Riffle saw a demonstration of NetBeez at a networking conference and thought it could help. NetBeez is a distributed network monitoring solution that observes the network from the end user perspective. Other monitoring tools can stop short of understanding what an end user is seeing or experiencing, especially in remote or branch locations. NetBeez fills this gap with the ability to proactively monitor wired, wireless and virtual networks. Riffle decided to put the NetBeez virtual agents to the test on the company’s network and it helped them resolve the Skype issue rather quickly.

“We put a NetBeez agent in a segment that is our external DMZ with a public IP address. We could easily just put the agent out there to be able to directly test from that network,” he said. “This helped us rule out the firewall and anything network related because we could see the network was functioning just fine when the occasional call drops were occurring. The problem had to be something else, and it turned out to be a Windows patch on the Skype server. NetBeez helped us get down to the problem a lot quicker versus setting up manual tests.”

Virtual agents are versatile

The virtual agent is a good fit for the NSX environment. Riffle says they can put a virtual agent on a cluster in a segment where they’re seeing some issues. “During host firmware network interface upgrades, we occasionally experience issues that can impact the VMs that are running inside NSX. Quite often the software-defined networking problems are tied to a host. Maybe it has some routing issue because there’s a lot of redirection that’s involved. We can VMotion that agent from one host to another to see if the problem can be replicated,” according to Riffle. “Netbeez has given us the ability to isolate down to the host level and virtual-network level to be able to do real time network tests for both availability and performance.”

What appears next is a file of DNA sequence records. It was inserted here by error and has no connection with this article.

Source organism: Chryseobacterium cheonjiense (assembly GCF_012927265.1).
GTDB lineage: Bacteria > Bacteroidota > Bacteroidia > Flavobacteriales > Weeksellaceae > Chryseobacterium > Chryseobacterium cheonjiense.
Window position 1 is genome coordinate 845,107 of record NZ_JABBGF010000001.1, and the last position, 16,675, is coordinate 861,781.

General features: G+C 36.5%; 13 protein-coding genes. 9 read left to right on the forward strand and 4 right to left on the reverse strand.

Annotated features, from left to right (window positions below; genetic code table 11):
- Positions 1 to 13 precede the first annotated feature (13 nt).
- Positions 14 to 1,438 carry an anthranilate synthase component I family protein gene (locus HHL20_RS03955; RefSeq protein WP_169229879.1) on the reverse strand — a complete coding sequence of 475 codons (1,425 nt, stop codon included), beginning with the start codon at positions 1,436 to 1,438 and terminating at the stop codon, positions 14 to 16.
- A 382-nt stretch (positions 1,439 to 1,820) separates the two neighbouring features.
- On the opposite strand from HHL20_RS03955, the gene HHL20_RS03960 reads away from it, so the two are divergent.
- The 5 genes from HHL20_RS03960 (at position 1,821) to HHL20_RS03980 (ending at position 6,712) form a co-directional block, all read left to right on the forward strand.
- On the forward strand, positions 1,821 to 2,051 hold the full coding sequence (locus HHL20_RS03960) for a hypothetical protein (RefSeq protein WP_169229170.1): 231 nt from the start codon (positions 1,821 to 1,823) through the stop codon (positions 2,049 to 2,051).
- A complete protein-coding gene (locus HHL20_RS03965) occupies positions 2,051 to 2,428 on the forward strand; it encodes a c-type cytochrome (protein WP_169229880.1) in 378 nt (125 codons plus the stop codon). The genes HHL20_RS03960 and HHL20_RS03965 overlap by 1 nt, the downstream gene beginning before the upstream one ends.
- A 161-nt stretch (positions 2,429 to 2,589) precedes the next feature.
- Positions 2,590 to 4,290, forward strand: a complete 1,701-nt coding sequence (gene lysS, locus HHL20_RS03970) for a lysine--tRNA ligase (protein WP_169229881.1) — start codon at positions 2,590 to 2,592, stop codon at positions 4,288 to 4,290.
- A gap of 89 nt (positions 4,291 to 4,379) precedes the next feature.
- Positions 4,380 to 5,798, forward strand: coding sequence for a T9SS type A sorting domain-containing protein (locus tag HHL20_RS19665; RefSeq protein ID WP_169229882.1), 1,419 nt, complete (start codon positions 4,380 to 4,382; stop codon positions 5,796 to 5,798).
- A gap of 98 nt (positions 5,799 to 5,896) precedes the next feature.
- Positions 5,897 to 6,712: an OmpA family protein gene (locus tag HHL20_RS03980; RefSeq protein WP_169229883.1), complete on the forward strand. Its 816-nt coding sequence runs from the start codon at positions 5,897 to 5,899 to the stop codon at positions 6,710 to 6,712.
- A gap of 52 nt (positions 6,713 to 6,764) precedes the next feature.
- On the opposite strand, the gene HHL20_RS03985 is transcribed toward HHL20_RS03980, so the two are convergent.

He says the virtual agents fit easily into the VMware environment. “The agent is an OVA file that we just drop in where we need it. There’s some minor setup but the process is pretty quick,” says Riffle.

The biggest benefit is that his company now has faster time to resolution for issues that pop up in the virtual environment, often before users are aware of them. “NetBeez sends an alert when a problem is detected in the environment, so we can proactively address it before it becomes a large business impact. For example, we might have a host issue and we’re able to migrate the VMs off it before business applications are adversely impacted,” says Riffle.

NetBeez has become an important tool in the toolbox for this company’s complex virtual network. According to Riffle, “NetBeez helps us identify underlying issues and, importantly, we can rule out things that could be contributing to a problem. That helps us narrow down our focus when we’re troubleshooting and saves us a lot of time.”